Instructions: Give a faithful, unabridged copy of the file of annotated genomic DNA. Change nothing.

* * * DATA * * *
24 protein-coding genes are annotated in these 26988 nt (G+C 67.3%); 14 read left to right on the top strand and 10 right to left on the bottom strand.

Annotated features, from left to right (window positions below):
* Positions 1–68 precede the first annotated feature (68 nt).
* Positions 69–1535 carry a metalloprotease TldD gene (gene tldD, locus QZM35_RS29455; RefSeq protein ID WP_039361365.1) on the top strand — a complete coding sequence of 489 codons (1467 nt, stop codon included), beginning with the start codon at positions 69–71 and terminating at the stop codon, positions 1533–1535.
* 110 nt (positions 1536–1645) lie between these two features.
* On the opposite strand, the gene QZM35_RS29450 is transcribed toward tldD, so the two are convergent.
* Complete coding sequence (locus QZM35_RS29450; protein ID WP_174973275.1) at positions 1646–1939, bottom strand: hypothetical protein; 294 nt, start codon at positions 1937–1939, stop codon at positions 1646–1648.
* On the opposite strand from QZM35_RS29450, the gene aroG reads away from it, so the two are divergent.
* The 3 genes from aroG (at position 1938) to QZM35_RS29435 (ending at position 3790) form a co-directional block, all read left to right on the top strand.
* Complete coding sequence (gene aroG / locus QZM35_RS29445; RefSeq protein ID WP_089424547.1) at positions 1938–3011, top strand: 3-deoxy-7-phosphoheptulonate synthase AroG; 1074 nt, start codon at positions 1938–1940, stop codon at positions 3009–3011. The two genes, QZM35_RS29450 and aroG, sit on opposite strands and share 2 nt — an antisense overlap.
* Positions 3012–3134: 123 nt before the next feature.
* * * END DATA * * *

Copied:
24 protein-coding genes are annotated in these 26988 nt (G+C 67.3%); 14 read left to right on the top strand and 10 right to left on the bottom strand.

Annotated features, from left to right (window positions below):
* Positions 1–68 precede the first annotated feature (68 nt).
* Positions 69–1535 carry a metalloprotease TldD gene (gene tldD, locus QZM35_RS29455; RefSeq protein ID WP_039361365.1) on the top strand — a complete coding sequence of 489 codons (1467 nt, stop codon included), beginning with the start codon at positions 69–71 and terminating at the stop codon, positions 1533–1535.
* 110 nt (positions 1536–1645) lie between these two features.
* On the opposite strand, the gene QZM35_RS29450 is transcribed toward tldD, so the two are convergent.
* Complete coding sequence (locus QZM35_RS29450; protein ID WP_174973275.1) at positions 1646–1939, bottom strand: hypothetical protein; 294 nt, start codon at positions 1937–1939, stop codon at positions 1646–1648.
* On the opposite strand from QZM35_RS29450, the gene aroG reads away from it, so the two are divergent.
* The 3 genes from aroG (at position 1938) to QZM35_RS29435 (ending at position 3790) form a co-directional block, all read left to right on the top strand.
* Complete coding sequence (gene aroG / locus QZM35_RS29445; RefSeq protein ID WP_089424547.1) at positions 1938–3011, top strand: 3-deoxy-7-phosphoheptulonate synthase AroG; 1074 nt, start codon at positions 1938–1940, stop codon at positions 3009–3011. The two genes, QZM35_RS29450 and aroG, sit on opposite strands and share 2 nt — an antisense overlap.
* Positions 3012–3134: 123 nt before the next feature.